The Rules of the Game
An Excerpt from The Grasshopper, Third Edition, by Bernard Suits
In this passage, the Grasshopper explores the possibility of playing a game without any rules.
Ivan and Abdul [I began] had been officers of general rank before each was retired and ‘elevated’ to the post of ambassador in the backwater capital of Rien-à-faire. Both had established brilliant military careers in the service of homelands which had frequently been at war with one another, and Ivan and Abdul had in fact been opposite numbers in many engagements. So the two warriors were overjoyed at the opportunity their appointments afforded them for going over all of their old campaigns together. But after a few months, when they had reviewed all the victories and defeats from every possible angle and refought all the old battles under every conceivable modification of logistics and tactics, they grew weary of their reminiscences and sought other diversions.
Sport seemed an obvious pastime for a couple of shelved warriors to take up, since sport seemed to them to be a kind of substitute, or polite, kind of warfare. It soon became evident to them, however, that sports were like warfare in only the most superficial respects. Specifically, they found that sports were hedged round with the most outrageously arbitrary restrictions. In golf, for example, you were expected to use a golf club to get your ball out of a sand trap even when your opponent could not see what you were doing. And in tennis, you were expected to call a ball foul or fair honestly even when your opponent was not in a position to check your call. Chess was no better, since surreptitiously to alter the location of pieces on the board – obviously an effective tactic – was ruled out.
But since they could find nothing better to do to occupy their time, they continued to play these games, although – as the diplomatic colony to its delight soon became aware – with a difference. Whenever the rules could be broken without detection or retribution, they were broken. Although this approach was ultimately doomed to failure, it worked very well for a time, and a number of breathtaking refinements were added to most of the conventional games. Thus to golf was added, among other things, the use of self-propelling radar-controlled golf balls, and to chess the use of hallucinogenic drugs as an offensive weapon. On the tennis courts Abdul achieved a much admired coup by hiring two men to raise and lower the net at appropriate times, until this was countered by Ivan’s introduction of the net-piercing tennis ball. Things reached their fated conclusion in a climactic chess match.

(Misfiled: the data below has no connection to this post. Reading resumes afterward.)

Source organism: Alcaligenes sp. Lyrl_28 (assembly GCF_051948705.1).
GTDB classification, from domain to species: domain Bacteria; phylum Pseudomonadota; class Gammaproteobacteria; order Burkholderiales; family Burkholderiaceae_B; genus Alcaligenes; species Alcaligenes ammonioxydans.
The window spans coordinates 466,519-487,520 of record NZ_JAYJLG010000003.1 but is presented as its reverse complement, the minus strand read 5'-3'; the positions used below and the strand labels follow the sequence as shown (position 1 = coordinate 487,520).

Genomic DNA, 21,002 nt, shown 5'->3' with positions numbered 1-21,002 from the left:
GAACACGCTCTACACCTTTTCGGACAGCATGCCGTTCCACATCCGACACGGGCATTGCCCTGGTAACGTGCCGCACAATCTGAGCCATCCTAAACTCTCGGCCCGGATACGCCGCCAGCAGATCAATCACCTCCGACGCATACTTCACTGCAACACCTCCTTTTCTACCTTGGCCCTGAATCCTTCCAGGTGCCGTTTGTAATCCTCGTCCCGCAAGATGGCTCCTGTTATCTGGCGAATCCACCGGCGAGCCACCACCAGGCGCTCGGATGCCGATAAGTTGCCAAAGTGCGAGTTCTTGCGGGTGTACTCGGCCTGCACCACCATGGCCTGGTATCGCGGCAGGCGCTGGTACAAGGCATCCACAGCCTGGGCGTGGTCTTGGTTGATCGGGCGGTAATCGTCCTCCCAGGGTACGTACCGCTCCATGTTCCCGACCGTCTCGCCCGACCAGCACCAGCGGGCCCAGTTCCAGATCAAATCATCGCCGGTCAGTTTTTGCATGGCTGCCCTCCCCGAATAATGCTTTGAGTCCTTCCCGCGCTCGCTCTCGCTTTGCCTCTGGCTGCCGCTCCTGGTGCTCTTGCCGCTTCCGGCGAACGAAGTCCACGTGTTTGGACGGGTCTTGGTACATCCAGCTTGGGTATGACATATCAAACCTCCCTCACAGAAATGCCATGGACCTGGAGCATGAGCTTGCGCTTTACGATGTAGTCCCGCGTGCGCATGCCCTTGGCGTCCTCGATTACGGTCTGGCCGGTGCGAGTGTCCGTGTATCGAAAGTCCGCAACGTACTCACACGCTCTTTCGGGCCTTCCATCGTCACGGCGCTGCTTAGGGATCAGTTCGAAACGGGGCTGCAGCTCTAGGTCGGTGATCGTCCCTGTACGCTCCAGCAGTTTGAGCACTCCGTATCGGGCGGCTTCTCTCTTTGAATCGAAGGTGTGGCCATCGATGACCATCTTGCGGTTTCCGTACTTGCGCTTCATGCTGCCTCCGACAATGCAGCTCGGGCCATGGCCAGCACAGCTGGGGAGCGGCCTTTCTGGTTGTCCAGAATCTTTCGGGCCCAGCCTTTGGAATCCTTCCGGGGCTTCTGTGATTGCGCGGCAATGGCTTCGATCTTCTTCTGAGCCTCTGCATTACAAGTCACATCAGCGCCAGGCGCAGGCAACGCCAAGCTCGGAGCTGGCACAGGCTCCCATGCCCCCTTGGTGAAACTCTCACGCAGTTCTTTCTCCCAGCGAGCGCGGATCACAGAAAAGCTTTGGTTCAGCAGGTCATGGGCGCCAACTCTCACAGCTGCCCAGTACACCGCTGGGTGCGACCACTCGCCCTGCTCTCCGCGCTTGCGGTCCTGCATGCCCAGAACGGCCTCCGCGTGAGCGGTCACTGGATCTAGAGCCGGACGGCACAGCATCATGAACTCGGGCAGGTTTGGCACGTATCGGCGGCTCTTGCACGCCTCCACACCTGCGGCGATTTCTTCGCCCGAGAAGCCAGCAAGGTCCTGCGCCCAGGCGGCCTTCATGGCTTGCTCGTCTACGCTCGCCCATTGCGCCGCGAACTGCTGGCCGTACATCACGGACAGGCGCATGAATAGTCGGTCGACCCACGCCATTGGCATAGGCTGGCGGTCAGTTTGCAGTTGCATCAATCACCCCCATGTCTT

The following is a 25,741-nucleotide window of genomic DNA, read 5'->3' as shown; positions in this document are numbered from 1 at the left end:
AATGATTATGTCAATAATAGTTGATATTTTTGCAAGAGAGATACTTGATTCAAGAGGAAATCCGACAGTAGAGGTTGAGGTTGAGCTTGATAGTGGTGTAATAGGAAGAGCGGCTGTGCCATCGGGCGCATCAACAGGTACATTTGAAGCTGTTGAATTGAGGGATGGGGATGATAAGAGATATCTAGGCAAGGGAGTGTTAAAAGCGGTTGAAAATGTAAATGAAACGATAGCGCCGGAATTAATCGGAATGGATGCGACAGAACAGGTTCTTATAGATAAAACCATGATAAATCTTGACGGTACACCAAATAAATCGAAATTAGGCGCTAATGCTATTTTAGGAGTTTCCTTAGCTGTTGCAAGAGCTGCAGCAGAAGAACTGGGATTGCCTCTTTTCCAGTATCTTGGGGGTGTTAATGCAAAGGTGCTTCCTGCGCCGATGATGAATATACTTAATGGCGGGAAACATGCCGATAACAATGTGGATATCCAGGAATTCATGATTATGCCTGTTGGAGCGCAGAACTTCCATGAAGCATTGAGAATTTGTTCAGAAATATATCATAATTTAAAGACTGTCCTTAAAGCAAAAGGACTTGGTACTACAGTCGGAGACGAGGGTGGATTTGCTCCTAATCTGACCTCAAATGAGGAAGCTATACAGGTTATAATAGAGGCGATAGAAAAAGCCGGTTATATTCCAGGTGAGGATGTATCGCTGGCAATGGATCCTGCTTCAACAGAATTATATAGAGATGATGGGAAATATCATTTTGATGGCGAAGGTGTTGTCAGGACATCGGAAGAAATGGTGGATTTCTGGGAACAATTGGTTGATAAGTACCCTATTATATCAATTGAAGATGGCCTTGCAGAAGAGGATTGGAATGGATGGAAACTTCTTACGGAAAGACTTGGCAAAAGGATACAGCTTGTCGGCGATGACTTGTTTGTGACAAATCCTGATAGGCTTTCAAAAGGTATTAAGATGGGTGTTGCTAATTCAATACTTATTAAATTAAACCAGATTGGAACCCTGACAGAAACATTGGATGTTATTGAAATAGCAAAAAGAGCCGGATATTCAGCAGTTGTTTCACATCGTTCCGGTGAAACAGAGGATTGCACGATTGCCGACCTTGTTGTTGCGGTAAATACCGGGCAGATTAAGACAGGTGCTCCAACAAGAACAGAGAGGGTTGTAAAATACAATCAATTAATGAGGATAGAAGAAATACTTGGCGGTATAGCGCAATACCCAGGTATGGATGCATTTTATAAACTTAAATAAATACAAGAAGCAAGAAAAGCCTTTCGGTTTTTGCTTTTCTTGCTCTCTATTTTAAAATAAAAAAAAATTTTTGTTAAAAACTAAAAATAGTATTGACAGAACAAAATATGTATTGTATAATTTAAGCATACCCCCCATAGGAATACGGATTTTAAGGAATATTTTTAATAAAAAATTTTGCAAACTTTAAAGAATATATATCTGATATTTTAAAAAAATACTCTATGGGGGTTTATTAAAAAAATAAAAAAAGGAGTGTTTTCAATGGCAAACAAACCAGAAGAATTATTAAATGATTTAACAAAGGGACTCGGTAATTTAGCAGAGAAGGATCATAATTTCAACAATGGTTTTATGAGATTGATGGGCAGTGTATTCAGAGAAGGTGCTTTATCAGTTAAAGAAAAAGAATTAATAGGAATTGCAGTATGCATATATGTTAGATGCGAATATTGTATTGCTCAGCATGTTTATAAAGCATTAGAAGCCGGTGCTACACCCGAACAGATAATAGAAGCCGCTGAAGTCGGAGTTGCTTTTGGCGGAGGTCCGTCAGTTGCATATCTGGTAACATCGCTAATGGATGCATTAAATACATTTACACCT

In preparing themselves for the contest both contestants had countered the possible use of drugs by taking suitable antidotes, and each was determined to keep a very keen eye upon the other throughout the match. The first game proceeded normally for six moves. Then Ivan made the move which was the beginning of the end. Utterly ignoring the rules governing movement of the pieces, he illegally moved his queen to a square which put Abdul in check. The fascinated audience waited breathlessly for Abdul’s response to this outrage. It was not slow in coming. He simply removed Ivan’s queen from the board and put it in his pocket. Ivan in turn was quick to respond. In a trice he had nimbly rearranged the pieces on the board so that Abdul’s king was in checkmate, crying, ‘I’ve won!’
‘Wrong, my friend,’ screamed Abdul, and gathering up all of the pieces except his king, he flung them to the floor.
‘Abdul, you can’t do that,’ said Ivan in outraged tones. ‘I won the game the moment you were in checkmate.’
‘So you say,’ responded Abdul, ‘but you were obviously mistaken, for there stands my king, quite free to move.’
Ivan had not, of course, expected such a transparent tactic to succeed with the wily Abdul. It had merely been a diversionary move so that he could, while his opponent was momentarily distracted, secure Abdul’s king to the board with the quick-drying glue he had all along held ready in his hand beneath the table. Then, of course, before you could say ‘scimitar,’ Abdul snatched a bottle of solvent from his tunic and freed his king. Ivan’s hand immediately shot out towards the king, but Abdul grabbed his wrist in time to forestall the assault. For a full minute they were locked in a frozen tableau of force and counterforce (evoking spirited applause from the audience), before they broke apart, leapt from their chairs, and began to circle each other warily. Then they joined battled in what was to become a truly mythic contest, for
They fought all that night
Neath the pale yellow light,
And the din it was heard from afar.
Huge multitudes came,
So great was the fame
Of Abdul and Ivan Skavar.